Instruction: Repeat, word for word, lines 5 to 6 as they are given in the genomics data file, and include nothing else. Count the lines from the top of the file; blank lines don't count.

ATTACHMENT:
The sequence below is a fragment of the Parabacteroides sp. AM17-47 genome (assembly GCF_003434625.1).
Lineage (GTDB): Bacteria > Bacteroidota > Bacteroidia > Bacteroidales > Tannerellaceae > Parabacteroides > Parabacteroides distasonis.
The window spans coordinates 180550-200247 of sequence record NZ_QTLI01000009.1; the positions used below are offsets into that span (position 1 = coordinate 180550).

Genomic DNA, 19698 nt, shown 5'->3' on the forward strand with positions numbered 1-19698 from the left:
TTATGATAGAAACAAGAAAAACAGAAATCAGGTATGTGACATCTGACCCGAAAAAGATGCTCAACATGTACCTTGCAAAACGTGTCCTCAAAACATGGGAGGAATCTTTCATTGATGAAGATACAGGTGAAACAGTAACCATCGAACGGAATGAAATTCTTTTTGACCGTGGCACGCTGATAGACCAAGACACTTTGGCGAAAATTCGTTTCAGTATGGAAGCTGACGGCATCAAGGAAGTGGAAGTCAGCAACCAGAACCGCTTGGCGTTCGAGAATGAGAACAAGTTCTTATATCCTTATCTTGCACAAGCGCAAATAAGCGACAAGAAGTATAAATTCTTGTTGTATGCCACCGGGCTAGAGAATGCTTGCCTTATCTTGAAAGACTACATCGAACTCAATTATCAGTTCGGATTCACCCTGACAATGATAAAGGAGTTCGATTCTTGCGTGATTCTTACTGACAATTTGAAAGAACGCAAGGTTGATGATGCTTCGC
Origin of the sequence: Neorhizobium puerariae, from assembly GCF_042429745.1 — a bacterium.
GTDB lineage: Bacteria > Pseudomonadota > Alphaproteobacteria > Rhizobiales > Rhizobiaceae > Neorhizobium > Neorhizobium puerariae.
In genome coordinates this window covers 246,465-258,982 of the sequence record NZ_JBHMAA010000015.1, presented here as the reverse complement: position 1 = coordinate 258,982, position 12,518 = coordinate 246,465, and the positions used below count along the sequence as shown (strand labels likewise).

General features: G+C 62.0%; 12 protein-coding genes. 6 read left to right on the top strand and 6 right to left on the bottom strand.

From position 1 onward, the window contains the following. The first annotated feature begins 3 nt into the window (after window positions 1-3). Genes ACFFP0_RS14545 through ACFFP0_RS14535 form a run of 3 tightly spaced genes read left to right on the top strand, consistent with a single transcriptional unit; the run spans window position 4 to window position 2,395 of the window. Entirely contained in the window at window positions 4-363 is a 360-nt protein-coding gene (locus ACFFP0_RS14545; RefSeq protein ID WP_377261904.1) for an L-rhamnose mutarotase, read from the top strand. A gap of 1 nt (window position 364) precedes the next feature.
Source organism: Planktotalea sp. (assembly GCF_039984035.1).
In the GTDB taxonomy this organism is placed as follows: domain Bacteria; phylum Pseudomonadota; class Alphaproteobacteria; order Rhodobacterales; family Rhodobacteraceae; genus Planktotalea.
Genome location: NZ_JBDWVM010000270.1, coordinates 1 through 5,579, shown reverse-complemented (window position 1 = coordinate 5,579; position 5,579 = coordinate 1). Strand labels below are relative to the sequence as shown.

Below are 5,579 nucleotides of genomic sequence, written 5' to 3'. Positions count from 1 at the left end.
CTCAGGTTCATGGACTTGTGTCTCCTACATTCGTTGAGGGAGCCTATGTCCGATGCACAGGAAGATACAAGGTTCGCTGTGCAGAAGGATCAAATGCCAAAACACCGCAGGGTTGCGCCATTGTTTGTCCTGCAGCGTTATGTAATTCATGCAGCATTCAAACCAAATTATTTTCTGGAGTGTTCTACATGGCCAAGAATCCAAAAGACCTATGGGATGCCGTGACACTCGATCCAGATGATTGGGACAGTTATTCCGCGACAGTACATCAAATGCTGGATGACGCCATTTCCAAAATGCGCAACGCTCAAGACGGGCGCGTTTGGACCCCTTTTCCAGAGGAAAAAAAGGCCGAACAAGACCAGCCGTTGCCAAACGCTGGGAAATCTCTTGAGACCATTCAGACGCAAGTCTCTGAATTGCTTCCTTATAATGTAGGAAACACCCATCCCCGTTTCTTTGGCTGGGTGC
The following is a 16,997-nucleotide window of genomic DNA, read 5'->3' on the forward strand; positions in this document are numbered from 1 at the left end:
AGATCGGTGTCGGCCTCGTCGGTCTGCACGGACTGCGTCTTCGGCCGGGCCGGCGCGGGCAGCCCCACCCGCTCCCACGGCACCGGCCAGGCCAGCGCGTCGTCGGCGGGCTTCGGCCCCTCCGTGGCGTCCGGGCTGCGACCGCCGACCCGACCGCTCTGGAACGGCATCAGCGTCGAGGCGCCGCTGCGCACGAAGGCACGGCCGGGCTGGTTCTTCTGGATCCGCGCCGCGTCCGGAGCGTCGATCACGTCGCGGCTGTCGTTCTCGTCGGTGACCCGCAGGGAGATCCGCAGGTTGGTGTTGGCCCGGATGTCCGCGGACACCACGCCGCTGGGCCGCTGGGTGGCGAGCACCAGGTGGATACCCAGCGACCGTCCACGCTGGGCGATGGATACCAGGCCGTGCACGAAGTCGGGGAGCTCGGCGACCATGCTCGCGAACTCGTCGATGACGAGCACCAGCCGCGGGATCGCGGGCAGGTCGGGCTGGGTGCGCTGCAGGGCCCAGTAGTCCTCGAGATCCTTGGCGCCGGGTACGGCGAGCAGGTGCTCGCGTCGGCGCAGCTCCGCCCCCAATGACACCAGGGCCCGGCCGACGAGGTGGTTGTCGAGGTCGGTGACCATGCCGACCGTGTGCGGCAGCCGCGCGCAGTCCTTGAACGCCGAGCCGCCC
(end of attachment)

TTATGATAGAAACAAGAAAAACAGAAATCAGGTATGTGACATCTGACCCGAAAAAGATGCTCAACATGTACCTTGCAAAACGTGTCCTCAAAACATGGGAGGAATCTTTCATTGATGAAGATACAGGTGAAACAGTAACCATCGAACGGAATGAAATTCTTTTTGACCGTGGCACGCTGATAGACCAAGACACTTTGGCGAAAATTCGTTTCAGTATGGAAGCTGACGGCATCAAGGAAGTGGAAGTCAGCAACCAGAACCGCTTGGCGTTCGAGAATGAGAACAAGTTCTTATATCCTTATCTTGCACAAGCGCAAATAAGCGACAAGAAGTATAAATTCTTGTTGTATGCCACCGGGCTAGAGAATGCTTGCCTTATCTTGAAAGACTACATCGAACTCAATTATCAGTTCGGATTCACCCTGACAATGATAAAGGAGTTCGATTCTTGCGTGATTCTTACTGACAATTTGAAAGAACGCAAGGTTGATGATGCTTCGC
Origin of the sequence: Neorhizobium puerariae, from assembly GCF_042429745.1 — a bacterium.